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The origin and purpose of the edited collection are described in the Introduction along with the general research methodology of the book. The methodology comes from an elementary concept in the study of international relations: governments operate on the basis of motives derived from various interests that shape their actions. In simple interactions between two or perhaps three governments, it is possible for decision-makers to have greater clarity to know what actions best serve their interests. But as the number of actors increases, motives become increasingly opaque, and amid resulting confusion, decisions become more irrational. This explains how Yemen became trapped in a highly destructive war with complex patterns of violence. The book is a work of contemporary history told from the perspective of different global, regional, and local actors in Yemen. Contributors analyze the country’s political transition between 2011 and 2014, the circumstances surrounding the collapse of its interim government between September 2014 and January 2015, the causes leading to war in March 2015, and the factors perpetuating warfare between 2016 and 2019. The book’s greatest merit is its development of a comprehensive analysis of Yemen’s political crisis and war by presenting different interpretations of the same events.
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Blumi, I. (2018). Destroying Yemen: What Chaos in Yemen Tells Us About the World. Berkeley: University of California Press. CrossRef
Bonnefoy, L. (2018). Yemen and the World: Beyond Insecurity. New York: Oxford University Press. CrossRef
Brehony, N. (2011). Yemen Divided: The Story of a Failed State in South Arabia. London: IB Tauris.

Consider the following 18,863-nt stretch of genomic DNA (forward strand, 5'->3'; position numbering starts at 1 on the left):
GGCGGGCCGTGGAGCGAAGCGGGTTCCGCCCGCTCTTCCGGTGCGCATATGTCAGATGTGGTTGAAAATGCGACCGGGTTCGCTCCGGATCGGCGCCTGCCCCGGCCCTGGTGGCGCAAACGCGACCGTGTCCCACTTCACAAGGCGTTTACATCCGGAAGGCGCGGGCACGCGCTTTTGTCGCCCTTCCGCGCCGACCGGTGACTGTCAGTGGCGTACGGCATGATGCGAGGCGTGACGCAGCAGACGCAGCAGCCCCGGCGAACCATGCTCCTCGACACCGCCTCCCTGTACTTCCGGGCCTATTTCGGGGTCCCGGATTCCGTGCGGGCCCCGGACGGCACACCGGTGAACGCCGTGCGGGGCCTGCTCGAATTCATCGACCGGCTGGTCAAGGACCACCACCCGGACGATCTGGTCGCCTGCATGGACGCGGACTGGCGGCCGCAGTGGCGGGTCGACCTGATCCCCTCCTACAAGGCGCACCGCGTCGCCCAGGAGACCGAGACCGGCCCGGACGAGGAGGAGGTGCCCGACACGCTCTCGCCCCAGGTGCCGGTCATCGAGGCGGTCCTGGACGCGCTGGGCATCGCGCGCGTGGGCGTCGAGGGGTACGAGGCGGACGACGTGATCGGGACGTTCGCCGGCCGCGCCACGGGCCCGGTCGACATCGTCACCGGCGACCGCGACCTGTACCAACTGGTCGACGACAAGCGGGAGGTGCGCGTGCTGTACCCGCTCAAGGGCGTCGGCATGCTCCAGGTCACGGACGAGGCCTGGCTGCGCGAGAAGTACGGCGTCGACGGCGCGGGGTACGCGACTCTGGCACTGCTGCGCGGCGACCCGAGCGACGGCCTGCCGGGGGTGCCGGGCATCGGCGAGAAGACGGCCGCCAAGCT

Brehony, N., & Sarhan, S. (Eds.). (2015). Rebuilding Yemen: Political, Economic and Social Challenges. Berlin: Gerlach Press.
Carapico, S. (Ed.). (2016). Arabia Incognita: Dispatches from Yemen and the Gulf. Charlottesville: Just World Books.
Day, S. (2012). Regionalism and Rebellion in Yemen: A Troubled National Union. New York: Cambridge University Press. CrossRef
Hanieh, A. (2018). Money, Markets, and Monarchies: The Gulf Cooperation Council and the Political Economy of the Contemporary Middle East. New York: Cambridge University Press. CrossRef
Hill, G. (2017). Yemen Endures: Civil War, Saudi Adventurism and the Future of Arabia. Oxford: Oxford University Press.
Kurosawa, A. (1950). Rashomon. Tokyo: Daiei Film.
Lackner, H. (2017). Yemen in Crisis: Autocracy, Neo-Liberalism and the Disintegration of a State. London: Saqi Books.
Lackner, H., & Varisco, D. (Eds.). (2017). Yemen and the Gulf States: The Making of a Crisis. Berlin: Gerlach Press.
Phillips, S. (2017). Yemen and the Politics of Permanent Crisis. London: Routledge. CrossRef
Stephen W. Day
- Chapter 1
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